She added that the crafting of the proposal would be and extensive and in close consultations with all stakeholders. 

  "With the Philippines' population of some 89 million, reconciling the demands and requirements of the country's population is quite challenging. We are very religious about looking at the checklist all the time, making sure all the expectations of MCC are met," President Arroyo said.

Unregulated Entry of Sex Workers Escorting Foreign Guests?

Unregulated entry of sex workers escorting foreign guests has alarmed tourism stakeholders who ask for 'any' government intervention to complement their efforts of putting up the mechanism to control the spread of sexually transmitted diseases.

Sex worker escorts, each time entering Bohol with different foreign tourists, could expose local sex workers to the danger of HIV or STI infection. 

The problem is even compounded as some resort owners admit that some foreign couples swap partners and they feel helpless in stopping them. 

Feeling helpless on their end, stakeholders along the Alona beach bonded to protect their workers from the risk especially with the threat of human immunodeficiency virus (HIV).  

In partnership with Path Foundation Philippines Inc.(PFPI), a non-government organization, resorts have put up volunteer peer educators among workers and organized support groups.

That is to keep resorts safe from STI or HIV, which may conveniently go with escorts to tourists, a resort owner confessed. 

Since we feel helpless against this, we exert efforts on things we can do and hope the government could help us, says Gertrudis Bongo, owner of the Trudis Place, a resort along Alona Bay.

"Our peer educators dispense advice and share information on proper sex habits, adult education and protected sex to keep the threat at bay," she said. 

"We gather resort workers and increase their knowledge on HIV and STI, hopefully to encourage them to seek the right behavior," explains Lawrence Castro of the PFPI, who is organizing communities with higher risks of infection. 

"It's a real threat," agrees Ma. Girlie Bungabong, a peer counselor for the family owned Trudis Place. 

Bungabong, who along with another volunteer regularly shares sex-related issues to their co-workers, said they can never stop foreigners from bringing in escorts who are sex workers from Cebu and Manila.

Meanwhile, to keep the threat contained, Trudis Place, as PATH project partner, displays sex commodities like condoms in their rooms.

On the other hand, posh resort Bohol Beach Club, through human resource manager Joy dela Cruz said the company empowers its in-house workers to report any attempt of guests soliciting sex.

"We are definitely not condoning it, just as we are to seriously look into violations over the standing policy of no going out with guests", she said.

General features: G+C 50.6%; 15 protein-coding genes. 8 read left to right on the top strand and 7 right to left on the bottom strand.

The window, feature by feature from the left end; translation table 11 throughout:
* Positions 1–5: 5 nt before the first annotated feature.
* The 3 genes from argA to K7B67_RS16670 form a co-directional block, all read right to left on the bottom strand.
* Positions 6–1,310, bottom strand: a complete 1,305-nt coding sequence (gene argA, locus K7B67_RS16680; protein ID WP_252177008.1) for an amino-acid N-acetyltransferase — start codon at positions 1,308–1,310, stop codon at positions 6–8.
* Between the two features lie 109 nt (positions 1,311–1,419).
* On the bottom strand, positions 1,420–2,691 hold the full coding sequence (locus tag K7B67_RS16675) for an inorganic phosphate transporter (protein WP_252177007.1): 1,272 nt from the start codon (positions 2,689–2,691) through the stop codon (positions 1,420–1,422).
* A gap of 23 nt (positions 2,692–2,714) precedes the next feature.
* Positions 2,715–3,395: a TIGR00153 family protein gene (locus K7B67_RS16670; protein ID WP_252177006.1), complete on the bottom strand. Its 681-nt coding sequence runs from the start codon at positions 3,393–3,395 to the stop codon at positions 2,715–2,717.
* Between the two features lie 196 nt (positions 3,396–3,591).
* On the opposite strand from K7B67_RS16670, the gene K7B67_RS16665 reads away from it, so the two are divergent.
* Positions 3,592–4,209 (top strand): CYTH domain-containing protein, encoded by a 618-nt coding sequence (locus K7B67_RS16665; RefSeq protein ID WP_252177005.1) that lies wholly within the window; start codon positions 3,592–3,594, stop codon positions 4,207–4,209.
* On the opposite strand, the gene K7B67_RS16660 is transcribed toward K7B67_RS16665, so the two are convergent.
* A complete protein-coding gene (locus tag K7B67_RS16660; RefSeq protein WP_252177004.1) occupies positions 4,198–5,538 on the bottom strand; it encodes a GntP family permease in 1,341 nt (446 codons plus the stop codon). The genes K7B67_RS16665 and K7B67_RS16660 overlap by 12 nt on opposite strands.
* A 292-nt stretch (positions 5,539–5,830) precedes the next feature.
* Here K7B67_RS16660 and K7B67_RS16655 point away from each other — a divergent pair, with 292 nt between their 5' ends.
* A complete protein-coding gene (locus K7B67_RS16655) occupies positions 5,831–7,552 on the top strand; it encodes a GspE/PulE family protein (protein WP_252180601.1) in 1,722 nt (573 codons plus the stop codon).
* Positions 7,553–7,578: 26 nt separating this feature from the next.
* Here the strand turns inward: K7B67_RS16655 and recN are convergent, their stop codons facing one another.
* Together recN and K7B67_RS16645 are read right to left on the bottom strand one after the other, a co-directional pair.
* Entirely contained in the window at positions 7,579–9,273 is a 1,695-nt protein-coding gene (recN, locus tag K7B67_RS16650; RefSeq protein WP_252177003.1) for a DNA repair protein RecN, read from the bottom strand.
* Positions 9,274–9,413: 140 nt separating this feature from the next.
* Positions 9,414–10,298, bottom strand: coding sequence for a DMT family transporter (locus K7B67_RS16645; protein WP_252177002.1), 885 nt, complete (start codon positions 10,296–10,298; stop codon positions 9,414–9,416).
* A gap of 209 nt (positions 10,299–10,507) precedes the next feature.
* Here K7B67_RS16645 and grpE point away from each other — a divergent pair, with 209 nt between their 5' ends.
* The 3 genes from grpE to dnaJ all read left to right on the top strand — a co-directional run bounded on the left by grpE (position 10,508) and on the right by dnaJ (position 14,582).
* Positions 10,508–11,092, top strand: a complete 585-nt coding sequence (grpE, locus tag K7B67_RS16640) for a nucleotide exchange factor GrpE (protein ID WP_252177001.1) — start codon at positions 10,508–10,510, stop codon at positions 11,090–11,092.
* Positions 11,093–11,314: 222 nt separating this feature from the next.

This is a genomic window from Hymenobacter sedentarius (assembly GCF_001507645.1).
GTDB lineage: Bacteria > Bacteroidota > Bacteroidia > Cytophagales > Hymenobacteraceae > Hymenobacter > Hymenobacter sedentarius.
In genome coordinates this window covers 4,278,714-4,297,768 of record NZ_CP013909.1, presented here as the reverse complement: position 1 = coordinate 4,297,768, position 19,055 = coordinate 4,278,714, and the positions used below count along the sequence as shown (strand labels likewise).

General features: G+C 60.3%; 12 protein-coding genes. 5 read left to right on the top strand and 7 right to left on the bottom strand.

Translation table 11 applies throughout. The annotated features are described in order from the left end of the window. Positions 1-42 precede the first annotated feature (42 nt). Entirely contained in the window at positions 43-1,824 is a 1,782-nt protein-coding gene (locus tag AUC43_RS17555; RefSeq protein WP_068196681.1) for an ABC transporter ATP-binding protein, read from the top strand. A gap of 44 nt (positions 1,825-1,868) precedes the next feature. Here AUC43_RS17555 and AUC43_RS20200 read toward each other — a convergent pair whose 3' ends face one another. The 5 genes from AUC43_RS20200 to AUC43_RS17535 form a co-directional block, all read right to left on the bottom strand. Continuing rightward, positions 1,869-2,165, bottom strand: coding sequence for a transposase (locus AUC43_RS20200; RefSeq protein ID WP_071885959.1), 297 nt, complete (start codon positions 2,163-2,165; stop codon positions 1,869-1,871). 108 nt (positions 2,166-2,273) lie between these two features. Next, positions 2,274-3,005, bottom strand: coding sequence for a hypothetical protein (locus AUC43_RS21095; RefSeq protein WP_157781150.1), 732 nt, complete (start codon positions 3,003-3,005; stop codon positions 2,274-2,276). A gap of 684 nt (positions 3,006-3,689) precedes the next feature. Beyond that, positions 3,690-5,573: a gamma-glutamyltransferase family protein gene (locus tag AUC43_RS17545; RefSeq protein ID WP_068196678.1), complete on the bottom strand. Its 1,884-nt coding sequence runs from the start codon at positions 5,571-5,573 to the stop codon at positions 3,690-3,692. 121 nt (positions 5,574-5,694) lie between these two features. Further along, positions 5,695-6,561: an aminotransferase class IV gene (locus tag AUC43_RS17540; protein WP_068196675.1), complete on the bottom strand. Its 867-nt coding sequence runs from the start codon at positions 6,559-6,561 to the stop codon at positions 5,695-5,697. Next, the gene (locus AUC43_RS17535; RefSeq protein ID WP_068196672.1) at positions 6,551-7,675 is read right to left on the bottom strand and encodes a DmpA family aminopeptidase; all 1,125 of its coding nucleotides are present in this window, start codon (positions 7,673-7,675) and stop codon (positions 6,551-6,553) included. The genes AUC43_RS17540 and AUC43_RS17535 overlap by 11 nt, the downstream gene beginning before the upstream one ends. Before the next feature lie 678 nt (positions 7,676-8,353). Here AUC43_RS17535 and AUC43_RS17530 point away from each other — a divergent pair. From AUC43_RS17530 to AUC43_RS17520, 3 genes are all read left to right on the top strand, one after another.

De la Cruz, who shared she wants more peer educator volunteers for Bohol Beach Club also share a dream of tourism growing with workers protected and respected and responsible. - PIA

The Charter Day of Tagbilaran City, Bohol

Tuesday would be a non-working holiday in Tagbilaran City as it celebrates its Charter Day, July 1, 42 years after it earned it in 1966. 

The declaration is based on Republic Act 8267, which declares the day non-working special public holiday for the City of Tagbilaran

The city, which has gone a long way, after it became a town since February 9, 1742 came by virtue of a decree by Spanish Governor General Gaspar dela Torre.

Formerly called San Jose de Tagbilaran, the town was formally established as a separate town from Baclayon then. 

Historically too, the old settlement of a 15th Century Bohol, the place forms part of the "Bool Kingdom", states the city website.
Sometimes touted as a place called "tinabilan", which means "screened", the city is also shielded on the southwest by Panglao Island and north by Maribojoc mountain ranges. 

Tradition also tells that the word "Tagbilaran" was derived from "tagubilaan", a contraction from two local words tagu (to hide) and Bilaan (a Muslim marauder tribe). Literally, it means a place hidden from the pillaging Muslims. 

On July 1, 1966 by virtue of R.A. 4660, Tagbilaran became a chartered City. 

As a chartered city, Tagbilaran was established by a Congressional act and is then governed by its own charter from where its leaders exact powers rather than look up to the provincial, regional or national laws. It also enjoys a higher Internal Revenue Allotment compared to towns, a political analyst said. 

"This is the main reason," he pointed out, "why by its own charter, the city has achieved a significant level of development in view of the increase in its share of internal revenues." 

Meanwhile, another holiday for Bohol is on the offing. 

July 22, another Tuesday is Bohol Day, and is another special non-working holiday by virtue of Republic Act 7683. - PIA